We have more news coming out of the Senate-House compromise NDAA legislation relevant to Just Security readers, this time with respect to the reforms regarding military sexual assault.  Last month, Andy Wright had an excellent post here on Just Security outlining the competing congressional proposals from Sen. McCaskill and Sen. Gillibrand, respectively.  And earlier this week, Andy and Charlie Dunlap had an excellent exchange on the merits of the Gillibrand proposal.  Now that the dust has settled on the compromise between the Senate and the House on the NDAA, it does not appear that the Gillibrand proposal will be in the final, stripped-down NDAA.

Nevertheless, the issue likely won’t die down anytime soon.  As Ruchi first noted in this morning’s news roundup, Senator Gillibrand plans to bring her proposal to the full of the Senate for a separate vote, now that her reforms were not included in the NDAA:

“We have been assured by the Majority Leader that we will get a separate vote,” Glen Caplin, a spokesman for Gillibrand, told TPM. “The Senator will not go away, she will keep fighting to protect our brave men and women in uniform and to strengthen our military.”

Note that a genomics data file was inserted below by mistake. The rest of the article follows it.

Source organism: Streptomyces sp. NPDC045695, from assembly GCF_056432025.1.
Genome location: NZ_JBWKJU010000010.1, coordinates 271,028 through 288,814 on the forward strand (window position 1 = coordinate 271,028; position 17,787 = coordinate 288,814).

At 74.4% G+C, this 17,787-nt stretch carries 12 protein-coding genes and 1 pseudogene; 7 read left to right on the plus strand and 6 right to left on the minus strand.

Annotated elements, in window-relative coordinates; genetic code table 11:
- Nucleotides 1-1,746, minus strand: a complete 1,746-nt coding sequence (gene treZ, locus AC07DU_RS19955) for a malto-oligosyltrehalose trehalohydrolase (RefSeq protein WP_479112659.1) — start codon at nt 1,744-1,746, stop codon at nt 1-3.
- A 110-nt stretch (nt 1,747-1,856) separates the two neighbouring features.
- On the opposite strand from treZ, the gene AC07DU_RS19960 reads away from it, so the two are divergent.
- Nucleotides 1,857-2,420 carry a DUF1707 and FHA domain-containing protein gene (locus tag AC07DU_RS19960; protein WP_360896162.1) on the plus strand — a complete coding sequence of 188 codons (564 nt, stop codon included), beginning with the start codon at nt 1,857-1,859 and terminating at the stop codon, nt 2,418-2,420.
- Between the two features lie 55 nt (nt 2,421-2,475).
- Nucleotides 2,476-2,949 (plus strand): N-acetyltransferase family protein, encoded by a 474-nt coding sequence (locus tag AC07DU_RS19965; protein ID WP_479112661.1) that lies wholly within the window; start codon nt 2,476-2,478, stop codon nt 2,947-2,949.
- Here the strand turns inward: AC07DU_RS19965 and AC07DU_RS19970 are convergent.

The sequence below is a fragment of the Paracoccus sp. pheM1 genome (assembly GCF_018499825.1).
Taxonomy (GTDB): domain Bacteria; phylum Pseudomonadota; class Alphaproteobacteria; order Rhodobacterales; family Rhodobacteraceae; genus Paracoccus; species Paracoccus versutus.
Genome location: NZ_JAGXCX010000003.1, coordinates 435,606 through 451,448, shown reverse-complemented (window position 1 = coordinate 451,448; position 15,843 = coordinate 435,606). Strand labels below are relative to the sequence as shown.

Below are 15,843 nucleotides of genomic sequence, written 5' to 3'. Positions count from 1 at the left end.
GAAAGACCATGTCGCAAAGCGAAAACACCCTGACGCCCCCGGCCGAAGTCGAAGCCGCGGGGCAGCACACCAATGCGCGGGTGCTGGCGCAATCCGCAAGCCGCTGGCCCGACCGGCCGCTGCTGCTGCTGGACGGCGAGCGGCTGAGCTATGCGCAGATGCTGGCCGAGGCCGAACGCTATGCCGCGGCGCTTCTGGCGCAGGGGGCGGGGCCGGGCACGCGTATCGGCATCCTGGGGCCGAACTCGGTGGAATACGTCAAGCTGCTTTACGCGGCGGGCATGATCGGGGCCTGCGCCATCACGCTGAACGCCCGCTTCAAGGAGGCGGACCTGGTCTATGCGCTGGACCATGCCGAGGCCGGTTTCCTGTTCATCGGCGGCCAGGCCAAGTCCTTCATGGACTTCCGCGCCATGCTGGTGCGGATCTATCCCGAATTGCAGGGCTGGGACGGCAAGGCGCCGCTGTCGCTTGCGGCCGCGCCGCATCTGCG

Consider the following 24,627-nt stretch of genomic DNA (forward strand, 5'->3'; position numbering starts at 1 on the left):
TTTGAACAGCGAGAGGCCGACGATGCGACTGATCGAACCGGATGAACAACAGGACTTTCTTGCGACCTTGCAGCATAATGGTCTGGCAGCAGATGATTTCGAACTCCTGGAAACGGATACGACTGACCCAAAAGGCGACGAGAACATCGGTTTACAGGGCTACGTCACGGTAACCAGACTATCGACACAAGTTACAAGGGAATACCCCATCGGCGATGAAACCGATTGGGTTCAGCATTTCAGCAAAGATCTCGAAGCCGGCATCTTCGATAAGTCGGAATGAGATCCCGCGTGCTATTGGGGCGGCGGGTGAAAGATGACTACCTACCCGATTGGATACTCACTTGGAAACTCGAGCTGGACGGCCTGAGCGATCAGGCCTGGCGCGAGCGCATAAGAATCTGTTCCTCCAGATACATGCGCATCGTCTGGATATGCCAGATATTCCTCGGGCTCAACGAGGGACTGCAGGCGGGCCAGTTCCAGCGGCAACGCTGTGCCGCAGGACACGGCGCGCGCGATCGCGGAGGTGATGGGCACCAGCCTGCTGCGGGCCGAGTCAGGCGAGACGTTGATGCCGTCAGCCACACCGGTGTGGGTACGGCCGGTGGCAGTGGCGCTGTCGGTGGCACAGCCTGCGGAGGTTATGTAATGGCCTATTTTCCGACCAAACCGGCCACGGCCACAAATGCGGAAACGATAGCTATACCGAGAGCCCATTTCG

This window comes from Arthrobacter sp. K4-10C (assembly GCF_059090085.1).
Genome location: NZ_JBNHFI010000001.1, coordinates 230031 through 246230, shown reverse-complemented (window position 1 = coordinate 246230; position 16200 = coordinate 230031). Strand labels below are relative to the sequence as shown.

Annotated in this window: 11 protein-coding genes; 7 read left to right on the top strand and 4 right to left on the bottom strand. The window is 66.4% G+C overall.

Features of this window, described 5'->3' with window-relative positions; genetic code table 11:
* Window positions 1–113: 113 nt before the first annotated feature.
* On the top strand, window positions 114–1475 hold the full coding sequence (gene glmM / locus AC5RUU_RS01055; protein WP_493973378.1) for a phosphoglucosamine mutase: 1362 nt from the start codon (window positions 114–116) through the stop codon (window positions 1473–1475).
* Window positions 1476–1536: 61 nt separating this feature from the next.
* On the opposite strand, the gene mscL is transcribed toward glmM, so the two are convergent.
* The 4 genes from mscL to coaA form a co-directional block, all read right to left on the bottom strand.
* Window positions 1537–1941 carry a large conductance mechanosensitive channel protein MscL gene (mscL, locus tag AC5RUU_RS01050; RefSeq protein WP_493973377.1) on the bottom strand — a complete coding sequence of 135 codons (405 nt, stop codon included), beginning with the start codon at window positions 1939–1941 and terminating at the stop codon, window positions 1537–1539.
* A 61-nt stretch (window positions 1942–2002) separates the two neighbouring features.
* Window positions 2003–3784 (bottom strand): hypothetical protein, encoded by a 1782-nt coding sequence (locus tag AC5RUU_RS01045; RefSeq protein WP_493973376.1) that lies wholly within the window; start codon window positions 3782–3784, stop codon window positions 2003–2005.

Perhaps more notably, the compromise NDAA does include several “historic provisions to protect and empower victims of sexual assault, boost prosecutions of sexual predators, and hold military commanders accountable.”  A press release from Senator McCaskill’s office highlights several of the reforms that are included in the NDAA:

  • Stripping military commanders of their ability to overturn jury convictions;
  • Requiring civilian review if a commander declines to prosecute a case;
  • Assigning victims their own independent legal counsel to protect their rights and fight for their interests;
  • Mandating dishonorable discharge for anyone convicted of sexual assault;
  • Criminalizing retaliation against victims who report a sexual assault;
  • Eliminating the statute of limitations in rape and sexual assault cases

For those interested in reading more, the provisions in the NDAA aimed to curb military sexual assaults can be found in Title XVII of the legislation (starting on page 704 of the bill).